In the above layer construction, when using the electron transferring material as the electric charge transferring material of the electric charge transferring layer, the photosensitive layer becomes a positively charging type. In this case, the hole transferring material may be contained in the electric charge generating layer. Preferable hole transferring material to be contained in the electric charge generating layer includes, for example, those capable of extracting holes generated in the titanyl phthalocyanine crystal from the crystal and transferring them efficiently because of good matching with the titanyl phthalocyanine crystal.

As the electron transferring material, there can be used any of various electron transferring compounds which have conventionally been known.

Examples of the electron transferring material, that can be used preferably, include electron attractive compounds such as benzoquinone compound, diphenoquinone compound, naphthoquinone compound, malononitrile, thiopyran compound, tetracyanoethylene, 2,4,8-trinitrothioxanthone, fluorenone compound [e.g. 2,4,7-trinitro-9-fluorenone], dinitrobenzene, dinitroanthracene, dinitroacridine, nitroanthraquinone, succinic anhydride, maleic anhydride, dibromomaleic anhydride, 2,4,7-trinitrofluorenoneimine compound, ethylated nitrofluorenoneimine compound, tryptoanthrine compound, tryptoanthrineimine compound, azafluorenone compound, dinitropyridoquinazoline compound, thioxanthene compound, 2-phenyl-1,4-benzoquinone compound, 2-phenyl-1,4-naphthoquinone compound, 5,12-naphthacenequinone compound, α-cyanostilbene compound, 4′-nitrostilbene compound, and salt of anion radical of benzoquinone compound and cation. These electron transferring materials can be used alone, or two or more kinds of them can be used in combination.

Among these electron transferring materials, any of compounds represented by the following formulas (ET-1) to (ET-6) is particularly preferably used as the electron transferring material having excellent electron transferability and good matching with the titanyl phthalocyanine crystal.

As the hole transferring material, there can be used any of various hole transferring compounds which have conventionally been known. Examples of the hole transferring material, that can be used preferably, include bendizine compound, phenylenediamine compound, naphthylenediamine compound, phenanthrylenediamine compound, oxadiazole compound [e.g. 2,5-di(4-methylaminophenyl)-1,3,4-oxadiazole], styryl compound [e.g. 9-(4-diethylaminostyryl)anthracene], carbazole compound [e.g. poly-N-vinylcarbazole], organopolysilane compound, pyrazoline compound [e.g. 1-phenyl-3-(p-dimethylaminophenyl)pyrazoline], hydrazone compound, triphenylamine compound, indole compound, oxazole compound, isoxazole compound, thiazole compound, thiadiazole compound, imidazole compound, pyrazole compound, triazole compound, butadiene compound, pyrene-hydrazone compound, acrolein compound, carbazole-hydrazone compound, quinoline-hydrazone compound, stilbene compound, stilbene-hydrazone compound and diphenylenediamine compound. These hole transferring materials can be used alone, or two or more kinds of them can be used in combination.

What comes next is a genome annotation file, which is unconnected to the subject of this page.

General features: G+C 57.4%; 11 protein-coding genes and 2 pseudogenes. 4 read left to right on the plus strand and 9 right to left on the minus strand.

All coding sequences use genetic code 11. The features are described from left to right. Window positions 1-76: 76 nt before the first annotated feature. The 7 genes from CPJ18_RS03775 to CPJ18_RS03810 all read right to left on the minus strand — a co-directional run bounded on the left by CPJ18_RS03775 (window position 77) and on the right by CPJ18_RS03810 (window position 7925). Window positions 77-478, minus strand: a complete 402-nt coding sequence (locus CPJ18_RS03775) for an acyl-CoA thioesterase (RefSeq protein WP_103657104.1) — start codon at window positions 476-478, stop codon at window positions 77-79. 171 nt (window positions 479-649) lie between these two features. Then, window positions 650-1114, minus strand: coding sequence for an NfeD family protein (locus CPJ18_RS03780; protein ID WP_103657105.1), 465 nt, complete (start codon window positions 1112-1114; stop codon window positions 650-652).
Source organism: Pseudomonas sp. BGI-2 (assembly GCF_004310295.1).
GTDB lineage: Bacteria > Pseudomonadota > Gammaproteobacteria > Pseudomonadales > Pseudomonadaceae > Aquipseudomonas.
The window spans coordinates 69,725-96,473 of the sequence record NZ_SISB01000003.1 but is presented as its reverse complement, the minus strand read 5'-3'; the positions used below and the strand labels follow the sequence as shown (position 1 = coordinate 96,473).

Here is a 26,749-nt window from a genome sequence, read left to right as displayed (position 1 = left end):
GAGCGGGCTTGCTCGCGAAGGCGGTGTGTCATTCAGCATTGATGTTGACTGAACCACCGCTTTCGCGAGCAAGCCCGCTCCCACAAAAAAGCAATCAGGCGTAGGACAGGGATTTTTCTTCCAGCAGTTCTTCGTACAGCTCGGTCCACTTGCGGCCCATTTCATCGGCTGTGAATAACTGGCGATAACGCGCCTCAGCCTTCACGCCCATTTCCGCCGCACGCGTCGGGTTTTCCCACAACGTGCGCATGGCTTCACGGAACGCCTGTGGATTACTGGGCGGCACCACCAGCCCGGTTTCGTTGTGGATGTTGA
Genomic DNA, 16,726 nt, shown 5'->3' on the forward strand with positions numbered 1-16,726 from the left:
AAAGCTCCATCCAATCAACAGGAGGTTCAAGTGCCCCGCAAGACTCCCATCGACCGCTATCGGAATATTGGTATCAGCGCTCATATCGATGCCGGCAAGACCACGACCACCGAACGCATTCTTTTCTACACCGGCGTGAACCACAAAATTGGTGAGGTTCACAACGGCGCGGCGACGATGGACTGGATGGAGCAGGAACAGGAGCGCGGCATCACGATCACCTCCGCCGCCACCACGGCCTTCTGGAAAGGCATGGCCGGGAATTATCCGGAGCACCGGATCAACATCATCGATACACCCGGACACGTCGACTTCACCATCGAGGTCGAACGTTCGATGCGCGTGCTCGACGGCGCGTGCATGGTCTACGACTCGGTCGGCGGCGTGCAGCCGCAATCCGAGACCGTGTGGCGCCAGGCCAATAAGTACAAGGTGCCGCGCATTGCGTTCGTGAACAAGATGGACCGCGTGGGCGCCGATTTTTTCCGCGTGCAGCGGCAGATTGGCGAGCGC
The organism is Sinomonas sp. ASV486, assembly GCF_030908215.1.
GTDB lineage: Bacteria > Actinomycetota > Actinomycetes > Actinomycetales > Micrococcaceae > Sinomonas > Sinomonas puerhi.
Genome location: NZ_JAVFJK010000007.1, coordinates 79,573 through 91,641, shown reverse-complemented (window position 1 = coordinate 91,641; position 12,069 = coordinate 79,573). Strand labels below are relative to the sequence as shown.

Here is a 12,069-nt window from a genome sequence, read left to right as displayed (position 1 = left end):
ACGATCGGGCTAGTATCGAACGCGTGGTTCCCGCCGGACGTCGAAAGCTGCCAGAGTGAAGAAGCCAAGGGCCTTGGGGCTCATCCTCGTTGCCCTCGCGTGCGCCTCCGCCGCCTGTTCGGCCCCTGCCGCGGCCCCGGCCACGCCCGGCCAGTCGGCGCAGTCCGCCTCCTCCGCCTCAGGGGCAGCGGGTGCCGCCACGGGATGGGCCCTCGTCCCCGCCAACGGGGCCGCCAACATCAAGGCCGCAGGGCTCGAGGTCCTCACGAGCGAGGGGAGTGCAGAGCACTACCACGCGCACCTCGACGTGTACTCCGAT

Among these hole transferring materials, any of compounds represented by the following formulas (HT-1) to (HT-17) is particularly preferably used as the hole transferring material having excellent hole transferability and good matching with the titanyl phthalocyanine crystal.

The binding resin include, for example, thermoplastic resins such as styrene polymer, styrene-butadiene copolymer, styrene-acrylonitrile copolymer, styrene-maleic acid copolymer, acrylic resin, styrene-acrylic copolymer, polyethylene, ethylene-vinyl acetate copolymer, chlorinated polyethylene, polyvinyl chloride, polypropylene, vinyl chloride-vinyl acetate copolymer, polyester, alkyd resin, polyamide, polyurethane, polycarbonate, polyallylate, polusulfone, diallyl phthalate resin, ketone resin, polyvinyl butyral resin and polyether resin; crosslinkable thermosetting resins such as silicone resin, epoxy resin, phenol resin, urea resin and melamine resin; and photocurable resins such as epoxy acrylate and urethane acrylate. These binding resins can be used alone, or two or more kinds of them can be used in combination.

In addition to the above respective components, various additives such as fluorene compounds, ultraviolet absorbers, plasticizers, surfactants and leveling agents can be added to the photosensitive layer. To improve the sensitivity of the photosensitive layer, for example, sensitizers such as terphenyl, halonaphthoquinones, and acenaphthylene may be used in combination with the electric charge generating material.

To control the sensitivity range of the photosensitive material, other electric charge generating materials may be used in combination. The other electric charge generating agent includes, but is not specifically limited to, powders of inorganic photoconductive materials such as selenium, selenium-tellurium, selenium-arsenic, cadmium sulfide, and α-silicon; azo pigment, bis-azo pigment, perylene pigment, anthanthrone pigment, conventional phthalocyanine pigment other than titanyl phthalocyanine crystal of the present invention, indigo pigment, triphenylmethane pigment, threne pigment, toluidine pigment, pyrrazoline pigment, quinacridone pigment, dithioketopyrrolopyrrole pigment and a mixture thereof.